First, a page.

Britain’s momentous decision to leave the EU back in June this year has so far had little impact on the new car market, including the fleet sector. But concerns exist for next year when the impact of the falling exchange rate and the growing attractiveness of other European markets start to bite.
That’s the view from Martin Brown, Managing Director at Glasgow-based leasing and fleet management specialist, Fleet Alliance, which has around 18,400 vehicles under management on behalf of corporate clients.
So far this year, the UK fleet market has proved very resilient and has provided momentum to a stalling retail sector. Figures for October showed fleet and business car registrations were up 3.4%, while retail registrations were down by 1.1%.
And fleet registrations have been the driving force behind new vehicle sales in the first 10 months of this year, with demand up by 4.2 % compared to the same period last year.
“We have seen little impact of Brexit on the fleet market to date and there have been some very attractive fleet deals around so far in 2016,“ said Brown.
“But with the falling exchange rate of the pound against the euro, and the growing attractiveness of other European markets, such as Italy and France, it remains to be seen whether this continues to be the case next year or whether manufacturers start to deflect supply to other markets.”
Brown said that the UK had been a very attractive market for manufacturers historically, but most of the major manufacturers had now been forced to implement UK price rises in recent months, typically of less than 5%, because of the falling value of the pound.
“It remains to be seen what the impact on new car prices will be in 2017 if the exchange rate continues to fall. And if there is little or no recovery, it would seem likely it will lead to further price rises and less attractive deals around in the fleet market compared to this year,” he said.
“At the moment, the Brexit effect has been negligible, as evidenced by the continued growth in fleet sales, and we still remain optimistic about the outlook for 2017. But there is probably more uncertainty around in the market than at this time last year – and for a number of previous years, too,” he added.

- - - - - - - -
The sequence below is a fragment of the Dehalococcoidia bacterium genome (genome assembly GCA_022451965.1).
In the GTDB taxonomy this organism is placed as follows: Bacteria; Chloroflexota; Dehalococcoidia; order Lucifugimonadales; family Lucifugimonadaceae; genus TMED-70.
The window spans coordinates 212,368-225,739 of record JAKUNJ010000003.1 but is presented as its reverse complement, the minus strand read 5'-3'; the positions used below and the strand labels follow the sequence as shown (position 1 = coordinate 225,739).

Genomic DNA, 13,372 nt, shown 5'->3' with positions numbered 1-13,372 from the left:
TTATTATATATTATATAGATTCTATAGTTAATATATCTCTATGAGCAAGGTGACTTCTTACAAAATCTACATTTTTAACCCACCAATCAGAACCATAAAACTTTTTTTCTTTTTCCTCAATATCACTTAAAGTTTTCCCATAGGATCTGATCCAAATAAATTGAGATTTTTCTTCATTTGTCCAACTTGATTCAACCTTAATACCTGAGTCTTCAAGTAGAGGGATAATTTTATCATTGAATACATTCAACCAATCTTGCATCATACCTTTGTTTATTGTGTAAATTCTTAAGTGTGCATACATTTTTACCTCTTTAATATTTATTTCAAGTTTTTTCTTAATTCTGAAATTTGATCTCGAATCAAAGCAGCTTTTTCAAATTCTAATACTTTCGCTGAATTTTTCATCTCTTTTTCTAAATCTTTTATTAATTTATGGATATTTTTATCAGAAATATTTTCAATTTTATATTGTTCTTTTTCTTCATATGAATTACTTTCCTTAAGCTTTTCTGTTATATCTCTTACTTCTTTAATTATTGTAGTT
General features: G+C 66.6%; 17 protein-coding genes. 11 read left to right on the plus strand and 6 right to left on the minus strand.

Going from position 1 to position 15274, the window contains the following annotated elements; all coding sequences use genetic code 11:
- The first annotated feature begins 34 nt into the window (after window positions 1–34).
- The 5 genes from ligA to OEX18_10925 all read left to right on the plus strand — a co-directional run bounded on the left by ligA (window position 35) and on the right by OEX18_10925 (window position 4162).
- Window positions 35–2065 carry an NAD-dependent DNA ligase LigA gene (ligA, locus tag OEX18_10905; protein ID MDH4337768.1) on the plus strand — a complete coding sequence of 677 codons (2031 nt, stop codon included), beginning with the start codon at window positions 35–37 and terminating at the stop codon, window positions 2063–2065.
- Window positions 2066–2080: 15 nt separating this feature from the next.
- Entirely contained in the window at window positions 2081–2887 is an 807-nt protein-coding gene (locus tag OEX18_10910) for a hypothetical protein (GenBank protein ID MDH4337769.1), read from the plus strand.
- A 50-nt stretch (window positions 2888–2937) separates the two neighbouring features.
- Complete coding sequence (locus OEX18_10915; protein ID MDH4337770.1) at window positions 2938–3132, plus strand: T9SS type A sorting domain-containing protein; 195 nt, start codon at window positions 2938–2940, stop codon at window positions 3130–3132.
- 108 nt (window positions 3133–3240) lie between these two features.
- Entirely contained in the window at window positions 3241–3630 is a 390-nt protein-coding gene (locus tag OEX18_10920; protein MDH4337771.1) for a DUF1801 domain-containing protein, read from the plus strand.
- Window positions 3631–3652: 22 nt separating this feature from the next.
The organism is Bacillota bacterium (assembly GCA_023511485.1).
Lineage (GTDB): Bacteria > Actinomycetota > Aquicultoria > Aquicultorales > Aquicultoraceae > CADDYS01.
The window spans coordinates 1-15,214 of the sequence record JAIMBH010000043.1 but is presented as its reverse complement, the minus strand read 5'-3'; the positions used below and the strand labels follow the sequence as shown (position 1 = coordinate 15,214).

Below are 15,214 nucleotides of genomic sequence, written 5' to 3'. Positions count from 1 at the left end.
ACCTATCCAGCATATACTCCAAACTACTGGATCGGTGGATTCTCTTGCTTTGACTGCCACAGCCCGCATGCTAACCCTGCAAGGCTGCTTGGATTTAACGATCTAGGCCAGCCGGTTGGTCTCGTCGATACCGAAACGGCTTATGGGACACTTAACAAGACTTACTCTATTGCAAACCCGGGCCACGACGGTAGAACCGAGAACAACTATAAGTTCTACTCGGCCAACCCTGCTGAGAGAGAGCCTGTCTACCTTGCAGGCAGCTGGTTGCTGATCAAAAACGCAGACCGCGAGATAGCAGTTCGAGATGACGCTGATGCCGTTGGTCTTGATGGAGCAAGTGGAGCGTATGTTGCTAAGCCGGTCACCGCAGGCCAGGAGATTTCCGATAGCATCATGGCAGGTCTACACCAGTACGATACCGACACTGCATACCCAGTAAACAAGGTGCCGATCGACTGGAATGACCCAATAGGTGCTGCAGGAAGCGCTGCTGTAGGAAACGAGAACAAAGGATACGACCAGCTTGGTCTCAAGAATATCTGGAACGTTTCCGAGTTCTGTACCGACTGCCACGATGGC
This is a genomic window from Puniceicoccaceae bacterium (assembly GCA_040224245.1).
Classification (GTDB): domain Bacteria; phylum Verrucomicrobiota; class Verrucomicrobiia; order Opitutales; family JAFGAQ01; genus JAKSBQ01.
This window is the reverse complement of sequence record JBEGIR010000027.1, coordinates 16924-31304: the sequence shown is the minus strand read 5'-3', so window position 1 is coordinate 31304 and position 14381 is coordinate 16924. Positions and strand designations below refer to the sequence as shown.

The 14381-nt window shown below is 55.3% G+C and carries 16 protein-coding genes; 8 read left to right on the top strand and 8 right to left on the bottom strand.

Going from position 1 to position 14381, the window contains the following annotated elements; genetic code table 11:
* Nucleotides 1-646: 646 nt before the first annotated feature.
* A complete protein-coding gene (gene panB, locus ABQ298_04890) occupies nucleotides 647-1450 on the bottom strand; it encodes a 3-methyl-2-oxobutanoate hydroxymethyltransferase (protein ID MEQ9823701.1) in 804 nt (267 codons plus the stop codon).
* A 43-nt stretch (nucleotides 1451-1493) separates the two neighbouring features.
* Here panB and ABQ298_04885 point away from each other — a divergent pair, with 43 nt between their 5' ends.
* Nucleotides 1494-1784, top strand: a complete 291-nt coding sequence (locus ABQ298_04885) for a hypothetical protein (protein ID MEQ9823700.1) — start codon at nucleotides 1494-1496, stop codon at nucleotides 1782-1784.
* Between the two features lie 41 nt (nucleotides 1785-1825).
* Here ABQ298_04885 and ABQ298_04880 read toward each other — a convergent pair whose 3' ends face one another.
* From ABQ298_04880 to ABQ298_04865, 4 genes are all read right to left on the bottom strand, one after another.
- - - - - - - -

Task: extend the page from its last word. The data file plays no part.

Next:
Brexit-effect or not, Brown saw one of the key fleet trends for 2017 being the continued swing towards alternatively fuelled vehicles (AFVs) and away from conventional diesel or petrol vehicles.
Registrations of AVFs were up 12.4% in October and 23.3% for the year to date. There have been 75,987 alternatively fuelled vehicles registered so far in 2016 – the highest level ever achieved in the first 10 months of the year.
And changes to the company car tax system announced at the Autumn Statement, which will prioritise electric vehicles from 2020, seem set to increase their attractiveness still further.
The changes reintroduced a BiK band for 0g/km vehicles which had been removed last April, and add a sliding scale for plug-in hybrid and range-extended electric models which emit 50g/km or less.
And from April 2020, fully-electric cars will be taxed at 2%, while vehicles emitting between 1g/km and 50g/km – plug-in hybrids and range-extenders – will vary, with BiK bands between 2% and 14% depending on how far they can travel on battery power.
At the same time, ultra low emission vehicles (ULEVs), which are currently designated as those of 75g/km of CO2 or less, have been given an exemption in the recently-announced Government’s crackdown on salary sacrifice schemes – a move which is also likely to increase the attractiveness of this type of vehicle.
Brown commented: “We believe that manufacturers still need to do more to increase their ULEV offerings to provide drivers with greater choice and a wider range of appropriate models.
“But we are also certain that there are developments in the pipeline that will be ready for market in three to four years’ time that will allow drivers to be able to take advantage of these new tax regimes.
“In the meantime, company car drivers can still select attractive, low emitting vehicles that are both aspirational and tax efficient within the current tax regime. Company cars still remain a considerable incentive and benefit for many employees and we believe that there will remain a strong demand for next year.”
With mainstream company cars set to be less tax-efficient under Government moves to limit the scope and attractiveness of salary sacrifice car schemes, Brown said that he expected to see a greater increase in personal contract hire and leasing as a consequence.
“We are already seeing evidence of that now at Fleet Alliance where the proportion of personal leasing in our portfolio has grown from 5% to 19% largely from drivers accepting a cash opt-out or from business owners and directors.
“We expect that to continue to grow as the numbers of vehicles provided through salary sacrifice car schemes falls for the next three years or so, at least until larger numbers of ULEVs become available to meet the Government’s criteria. At which point, we may see larger numbers opting back into company rather than personal schemes,” he said.
“But for now we remain reasonably bullish for prospects for the company car in 2017 and are looking forward to another year of growth and stability – but with possibly a few more Brexit clouds looming on the horizon ,” he added.